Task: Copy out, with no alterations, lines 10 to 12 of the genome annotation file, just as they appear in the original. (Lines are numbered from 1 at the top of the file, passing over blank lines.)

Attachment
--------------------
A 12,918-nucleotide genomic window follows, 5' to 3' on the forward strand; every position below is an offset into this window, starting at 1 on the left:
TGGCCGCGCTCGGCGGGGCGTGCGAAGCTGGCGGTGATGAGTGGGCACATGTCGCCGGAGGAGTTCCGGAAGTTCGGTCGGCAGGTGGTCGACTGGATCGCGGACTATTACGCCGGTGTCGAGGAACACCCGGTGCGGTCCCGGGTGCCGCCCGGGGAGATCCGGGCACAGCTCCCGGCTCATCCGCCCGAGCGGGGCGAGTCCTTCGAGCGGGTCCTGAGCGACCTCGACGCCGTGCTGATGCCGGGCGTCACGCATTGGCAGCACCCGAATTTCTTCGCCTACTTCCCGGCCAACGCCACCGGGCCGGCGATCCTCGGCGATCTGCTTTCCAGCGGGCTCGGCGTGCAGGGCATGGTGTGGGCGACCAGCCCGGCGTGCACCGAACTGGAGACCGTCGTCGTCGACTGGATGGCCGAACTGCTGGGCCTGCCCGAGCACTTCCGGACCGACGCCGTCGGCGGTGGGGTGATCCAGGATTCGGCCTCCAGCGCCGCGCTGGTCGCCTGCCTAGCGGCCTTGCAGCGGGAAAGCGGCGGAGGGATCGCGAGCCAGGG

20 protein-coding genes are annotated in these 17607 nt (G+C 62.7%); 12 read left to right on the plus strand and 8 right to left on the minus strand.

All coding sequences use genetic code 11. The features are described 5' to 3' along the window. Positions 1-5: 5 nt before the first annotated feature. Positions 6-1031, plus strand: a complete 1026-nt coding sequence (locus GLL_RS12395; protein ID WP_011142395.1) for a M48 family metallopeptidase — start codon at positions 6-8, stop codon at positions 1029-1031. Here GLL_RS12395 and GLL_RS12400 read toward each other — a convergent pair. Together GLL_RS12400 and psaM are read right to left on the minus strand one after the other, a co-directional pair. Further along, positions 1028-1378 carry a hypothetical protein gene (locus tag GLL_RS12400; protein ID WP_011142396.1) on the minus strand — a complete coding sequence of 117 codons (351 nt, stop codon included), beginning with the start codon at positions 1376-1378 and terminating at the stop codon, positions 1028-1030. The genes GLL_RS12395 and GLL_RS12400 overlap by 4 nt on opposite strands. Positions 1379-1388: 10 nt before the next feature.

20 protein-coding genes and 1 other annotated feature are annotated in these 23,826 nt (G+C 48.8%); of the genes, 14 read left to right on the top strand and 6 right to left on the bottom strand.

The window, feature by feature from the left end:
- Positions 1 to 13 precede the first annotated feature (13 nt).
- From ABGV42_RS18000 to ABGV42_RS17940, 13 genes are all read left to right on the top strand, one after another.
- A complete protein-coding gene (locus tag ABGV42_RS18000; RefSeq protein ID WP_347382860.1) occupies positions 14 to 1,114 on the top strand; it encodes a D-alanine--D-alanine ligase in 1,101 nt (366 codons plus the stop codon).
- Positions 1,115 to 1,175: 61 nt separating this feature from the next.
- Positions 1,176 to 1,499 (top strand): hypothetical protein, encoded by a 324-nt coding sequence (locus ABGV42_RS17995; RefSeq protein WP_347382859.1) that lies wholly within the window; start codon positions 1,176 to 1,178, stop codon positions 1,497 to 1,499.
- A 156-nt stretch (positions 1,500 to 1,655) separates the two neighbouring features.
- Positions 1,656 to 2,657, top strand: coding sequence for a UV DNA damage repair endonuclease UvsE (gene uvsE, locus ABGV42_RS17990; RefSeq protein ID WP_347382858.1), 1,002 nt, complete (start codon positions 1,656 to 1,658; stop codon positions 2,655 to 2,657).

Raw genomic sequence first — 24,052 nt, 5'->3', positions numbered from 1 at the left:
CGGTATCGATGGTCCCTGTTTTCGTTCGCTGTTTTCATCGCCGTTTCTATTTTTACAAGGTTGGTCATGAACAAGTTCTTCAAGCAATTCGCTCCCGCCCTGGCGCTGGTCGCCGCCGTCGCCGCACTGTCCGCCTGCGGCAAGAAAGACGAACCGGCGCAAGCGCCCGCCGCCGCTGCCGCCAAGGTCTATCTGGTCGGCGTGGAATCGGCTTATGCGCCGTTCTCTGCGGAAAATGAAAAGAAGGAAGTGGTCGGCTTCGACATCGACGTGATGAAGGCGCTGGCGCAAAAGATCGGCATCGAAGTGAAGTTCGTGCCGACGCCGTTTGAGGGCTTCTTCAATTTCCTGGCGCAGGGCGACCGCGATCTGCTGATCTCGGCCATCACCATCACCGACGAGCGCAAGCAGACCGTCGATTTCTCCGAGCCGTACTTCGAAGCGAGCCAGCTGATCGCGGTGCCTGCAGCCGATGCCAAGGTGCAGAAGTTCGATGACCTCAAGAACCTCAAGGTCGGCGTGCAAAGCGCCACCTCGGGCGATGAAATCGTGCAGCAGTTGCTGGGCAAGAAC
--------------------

- Positions 1,115 to 1,175: 61 nt separating this feature from the next.
- Positions 1,176 to 1,499 (top strand): hypothetical protein, encoded by a 324-nt coding sequence (locus ABGV42_RS17995; RefSeq protein WP_347382859.1) that lies wholly within the window; start codon positions 1,176 to 1,178, stop codon positions 1,497 to 1,499.
- A 156-nt stretch (positions 1,500 to 1,655) separates the two neighbouring features.